COVID-19: Residency visa holders still struggle to enter Israel

People with temporary residency and work visas who live and work in Israel but are not citizens have faced severe difficulties in gaining re-entry permits to the country.

THE EMPTY arrival hall at Ben-Gurion Airport on March 11. (photo credit: FLASH90)
THE EMPTY arrival hall at Ben-Gurion Airport on March 11.
(photo credit: FLASH90)
Despite recent changes in policies regarding the entry of foreign-nationals to Israel following the easing of the COVID-19 crisis, those with work or residency visas are still facing significant difficulties.
Last week, the Population and Immigration Authority of the Interior Ministry permitted the vaccinated, first-degree relatives of Israeli citizens to visit the country for any reason, while the Health and Tourism ministries announced that vaccinated tourists could come to the country as of May 23.
But The Jerusalem Post has learned of numerous cases in which people with temporary residency and work visas who live and work in Israel but are not citizens have faced severe difficulties in gaining reentry permits.
Laura Schwartz, a US citizen who has lived and worked in Israel for the last five years, has an B1 work visa.
In November 2020, she was able to leave Israel for the US to see her parents in Florida, both of whom have experienced health problems in recent months, but once there experienced severe difficulties getting an entry permit back into Israel.
Schwartz says it took her 10 days and 10 applications, large amounts of paperwork, before the Population and Immigration Authority issued her with an entry permit back into Israel, which she adds was likely only due to the fact that she “pulled strings” with a contact of hers with access to officials in the Interior Ministry.
She was supposed to go back to Florida this week but because of her previous experience and recent reports of visa-holders having their entry requests denied pushed off the visit until next month.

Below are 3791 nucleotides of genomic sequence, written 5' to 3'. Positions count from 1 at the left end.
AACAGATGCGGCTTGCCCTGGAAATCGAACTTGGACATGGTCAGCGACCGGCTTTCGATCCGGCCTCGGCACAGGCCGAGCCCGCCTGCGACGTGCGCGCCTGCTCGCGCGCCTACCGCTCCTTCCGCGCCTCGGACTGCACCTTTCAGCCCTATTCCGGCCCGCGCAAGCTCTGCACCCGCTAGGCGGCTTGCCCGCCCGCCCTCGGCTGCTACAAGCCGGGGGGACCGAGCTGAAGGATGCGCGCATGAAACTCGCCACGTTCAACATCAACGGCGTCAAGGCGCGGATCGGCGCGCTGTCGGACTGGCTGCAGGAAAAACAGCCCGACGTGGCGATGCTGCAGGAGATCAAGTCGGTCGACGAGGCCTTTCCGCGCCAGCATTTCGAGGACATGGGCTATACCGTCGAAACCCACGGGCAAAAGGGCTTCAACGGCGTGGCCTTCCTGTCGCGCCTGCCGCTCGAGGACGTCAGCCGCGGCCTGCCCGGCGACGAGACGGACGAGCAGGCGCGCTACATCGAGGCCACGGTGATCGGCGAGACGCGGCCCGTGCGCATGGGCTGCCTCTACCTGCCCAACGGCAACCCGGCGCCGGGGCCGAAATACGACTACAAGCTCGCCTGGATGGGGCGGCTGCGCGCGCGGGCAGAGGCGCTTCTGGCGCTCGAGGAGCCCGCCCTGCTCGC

“This is home for me, I’ve been living here for five years, I have a valid visa, why should I have to require a permit to return,” Schwartz demands, noting in addition that she is also vaccinated against COVID-19.
“People with visas who live here and have health insurance here, and were vaccinated in Israel should be allowed to fly in and out.
“To put tourist groups before us is disgusting. I moved 6,000 miles away knowing I could go see my parents whenever I wanted and now it feels like prison.”
Sharon, also from the US and who asked that her surname not be published, has an A1 residency visa, and has lived in Israel for five years.
She is currently pregnant and suffered from complications in the first trimester of her pregnancy, requiring several hospitalizations.
Her parents were unable to enter the country at the time, and since she only has a temporary residency visa are still unable to come and visit her.
Since the complications in her pregnancy subsided she has sought to visit her parents in the US but was denied a reentry permit for months until finally receiving it on Monday.
Without such a permit Sharon said she was too worried to leave the country without knowing that she would definitely regain entry.
“For a country that is trying to encourage people like me to do aliyah it’s not a very appealing situation,” said Sharon, who notes that she is vaccinated against COVID-19.
“I haven’t wanted to move back to the US more than I have in the last few months. I was in and out of the hospital for three months and my parents couldn’t come and help. My husband works 14 hours a day and had to take care of me on top of his job.”
The Population and Immigration Authority said in response merely that foreign nationals with work and residency visas are not Israeli citizens and are therefore required to submit entry permits like all other foreigners.
Former MK Rabbi Dov Lipman who has worked for months assisting immigrants, residents, and relatives of immigrants enter Israel said the government was unaware of how committed those with residency and work are to Israel.
"This is the center of their lives, they pay taxes here, and have not become citizens for various technical reasons,” said Lipman.
"Their pain is very real as they can’t easily visit family or travel for work. They call and write to me and others about their suffering. They need to be seen as  citizens when it comes to these types of decisions and I call on the government to change its policies to help these people immediately.”